Filled with fabulous, sparkling ‘60s outfits and a lot of soulful singing that will have you wanting to dance in your chair, The Sapphires not only has elements of comedy, but probes more dramatic and profound themes as well: illustrating the realities of war, the harshness of racism extant in Australia during the time and even referencing the Stolen Generation.

However, overall the film still manages to be uplifting and positive; using the music and classic tracks such as “I’ll take you there” and “I heard it through the grapevine” to impart a sense of joy not only to the soldiers within the film, but the audience as well.

The use of black and white archival footage of the war and of the Aboriginal camps of the ‘60s adds a great effect to the movie, truly emphasising the harsh reality of these situations, especially when juxtaposed against the glamorous entertainment industry.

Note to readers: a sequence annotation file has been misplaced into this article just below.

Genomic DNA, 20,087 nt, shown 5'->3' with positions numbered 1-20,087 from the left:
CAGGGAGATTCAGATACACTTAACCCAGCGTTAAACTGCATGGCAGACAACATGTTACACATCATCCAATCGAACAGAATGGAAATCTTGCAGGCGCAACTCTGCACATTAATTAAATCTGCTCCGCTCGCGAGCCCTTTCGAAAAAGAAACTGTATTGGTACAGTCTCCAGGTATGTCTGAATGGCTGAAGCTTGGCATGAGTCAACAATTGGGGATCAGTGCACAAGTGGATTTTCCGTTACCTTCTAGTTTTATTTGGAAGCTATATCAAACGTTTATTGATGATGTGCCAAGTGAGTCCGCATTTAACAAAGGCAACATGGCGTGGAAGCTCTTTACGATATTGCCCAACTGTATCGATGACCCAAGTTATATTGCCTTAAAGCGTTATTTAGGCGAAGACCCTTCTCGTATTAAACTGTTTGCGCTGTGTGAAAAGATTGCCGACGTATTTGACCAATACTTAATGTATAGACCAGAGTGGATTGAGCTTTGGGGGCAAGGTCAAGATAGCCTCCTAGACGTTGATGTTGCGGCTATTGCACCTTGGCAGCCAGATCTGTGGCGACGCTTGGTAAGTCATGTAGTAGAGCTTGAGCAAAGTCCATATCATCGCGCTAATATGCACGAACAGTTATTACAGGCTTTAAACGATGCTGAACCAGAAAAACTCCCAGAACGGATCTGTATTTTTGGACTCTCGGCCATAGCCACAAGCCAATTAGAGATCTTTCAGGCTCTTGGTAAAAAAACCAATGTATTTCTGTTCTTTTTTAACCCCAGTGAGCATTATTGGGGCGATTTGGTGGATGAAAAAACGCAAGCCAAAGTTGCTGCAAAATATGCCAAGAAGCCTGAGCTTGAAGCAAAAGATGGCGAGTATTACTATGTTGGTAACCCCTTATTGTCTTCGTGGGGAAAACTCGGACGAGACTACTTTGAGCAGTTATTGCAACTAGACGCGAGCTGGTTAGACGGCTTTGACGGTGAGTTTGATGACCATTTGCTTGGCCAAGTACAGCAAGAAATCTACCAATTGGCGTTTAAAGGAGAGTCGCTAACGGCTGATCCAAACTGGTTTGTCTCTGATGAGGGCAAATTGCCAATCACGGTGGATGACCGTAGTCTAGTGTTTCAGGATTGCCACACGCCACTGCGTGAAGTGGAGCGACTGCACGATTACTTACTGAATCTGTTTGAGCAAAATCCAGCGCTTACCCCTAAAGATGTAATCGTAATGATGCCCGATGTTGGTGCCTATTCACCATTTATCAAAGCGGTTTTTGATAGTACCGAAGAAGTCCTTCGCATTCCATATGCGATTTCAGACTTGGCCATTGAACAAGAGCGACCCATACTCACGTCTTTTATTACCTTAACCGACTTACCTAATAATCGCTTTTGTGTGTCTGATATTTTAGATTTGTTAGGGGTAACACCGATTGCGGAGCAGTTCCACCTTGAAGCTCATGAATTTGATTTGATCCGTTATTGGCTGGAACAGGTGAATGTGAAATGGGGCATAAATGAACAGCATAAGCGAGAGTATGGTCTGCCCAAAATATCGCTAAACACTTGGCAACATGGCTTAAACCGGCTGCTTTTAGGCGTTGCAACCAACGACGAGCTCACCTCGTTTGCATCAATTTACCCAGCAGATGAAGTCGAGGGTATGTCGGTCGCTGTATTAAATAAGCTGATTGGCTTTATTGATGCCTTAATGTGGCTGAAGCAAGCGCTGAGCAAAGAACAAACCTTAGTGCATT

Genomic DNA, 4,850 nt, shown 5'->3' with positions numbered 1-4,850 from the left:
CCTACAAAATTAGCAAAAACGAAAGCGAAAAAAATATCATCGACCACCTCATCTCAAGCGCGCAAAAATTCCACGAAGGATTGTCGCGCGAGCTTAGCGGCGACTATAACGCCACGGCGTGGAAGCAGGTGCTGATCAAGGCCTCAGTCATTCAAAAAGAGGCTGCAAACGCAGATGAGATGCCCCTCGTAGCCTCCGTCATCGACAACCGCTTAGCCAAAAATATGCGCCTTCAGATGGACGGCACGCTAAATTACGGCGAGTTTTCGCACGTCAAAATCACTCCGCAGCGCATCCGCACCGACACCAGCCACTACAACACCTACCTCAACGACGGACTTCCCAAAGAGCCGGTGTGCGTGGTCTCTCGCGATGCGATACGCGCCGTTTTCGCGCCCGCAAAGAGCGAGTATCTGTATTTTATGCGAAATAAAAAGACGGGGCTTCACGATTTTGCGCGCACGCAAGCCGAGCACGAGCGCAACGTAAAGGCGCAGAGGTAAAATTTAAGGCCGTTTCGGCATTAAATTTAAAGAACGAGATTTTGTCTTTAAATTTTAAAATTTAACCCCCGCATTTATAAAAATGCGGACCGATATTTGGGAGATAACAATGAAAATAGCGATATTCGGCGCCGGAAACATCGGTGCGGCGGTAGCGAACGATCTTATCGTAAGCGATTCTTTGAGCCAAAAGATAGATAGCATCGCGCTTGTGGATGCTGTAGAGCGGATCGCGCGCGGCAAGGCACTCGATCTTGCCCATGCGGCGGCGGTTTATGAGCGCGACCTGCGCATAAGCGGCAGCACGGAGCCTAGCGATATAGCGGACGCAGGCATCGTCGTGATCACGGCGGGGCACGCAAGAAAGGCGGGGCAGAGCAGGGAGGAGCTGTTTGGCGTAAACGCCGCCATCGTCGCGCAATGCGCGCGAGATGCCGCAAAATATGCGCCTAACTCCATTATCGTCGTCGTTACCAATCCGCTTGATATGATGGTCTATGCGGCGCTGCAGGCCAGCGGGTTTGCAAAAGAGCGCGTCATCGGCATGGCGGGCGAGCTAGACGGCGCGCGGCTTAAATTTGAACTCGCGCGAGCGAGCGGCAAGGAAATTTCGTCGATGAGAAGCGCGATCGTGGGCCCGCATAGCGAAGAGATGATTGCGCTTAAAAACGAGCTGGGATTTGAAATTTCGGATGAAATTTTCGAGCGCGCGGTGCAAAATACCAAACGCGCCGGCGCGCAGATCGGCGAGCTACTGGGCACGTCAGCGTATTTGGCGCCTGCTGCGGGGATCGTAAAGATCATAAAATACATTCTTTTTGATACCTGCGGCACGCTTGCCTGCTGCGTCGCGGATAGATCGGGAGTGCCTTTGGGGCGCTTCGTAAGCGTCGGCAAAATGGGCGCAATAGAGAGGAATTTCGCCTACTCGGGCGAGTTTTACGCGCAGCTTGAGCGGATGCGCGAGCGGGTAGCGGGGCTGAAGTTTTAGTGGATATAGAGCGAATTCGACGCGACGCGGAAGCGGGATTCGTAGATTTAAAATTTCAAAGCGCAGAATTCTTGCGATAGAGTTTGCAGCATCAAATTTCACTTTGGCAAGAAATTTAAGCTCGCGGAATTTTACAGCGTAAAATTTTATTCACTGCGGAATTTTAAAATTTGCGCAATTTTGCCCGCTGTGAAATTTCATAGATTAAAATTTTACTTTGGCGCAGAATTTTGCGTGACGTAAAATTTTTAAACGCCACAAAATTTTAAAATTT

All of the actors perfectly encapsulate the essence of their characters, and the beautiful vocals only enhance their performances. Deborah Mailman, who is the most experienced of the four leads, plays the majority of the more dramatic scenes and does a truly wonderful job in the way she handles them.

I would give The Sapphires a solid 8 out of 10 stars. It is a great Australian movie that will have you experiencing the widest spectrum of emotions, so have your tissues ready and be prepared to want to dance along to each and every one of the songs.

Film Review: Hysteria

[FIRST PUBLISHED ON THE MODERN WOMAN’S SURVIVAL GUIDE]

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Hysteria directed by Tanya Wexler is an offbeat, mischievous romantic comedy set in Victorian England during 1880, a time when germs were thought by most to be a mere myth, people pondered whether an invention like the telephone would ever take off and any problem a women should have from insomnia to disturbing thoughts was attributed to the catch-all ailment of ‘Hysteria’. The film tells the story how the invention that is known today as the vibrator came about.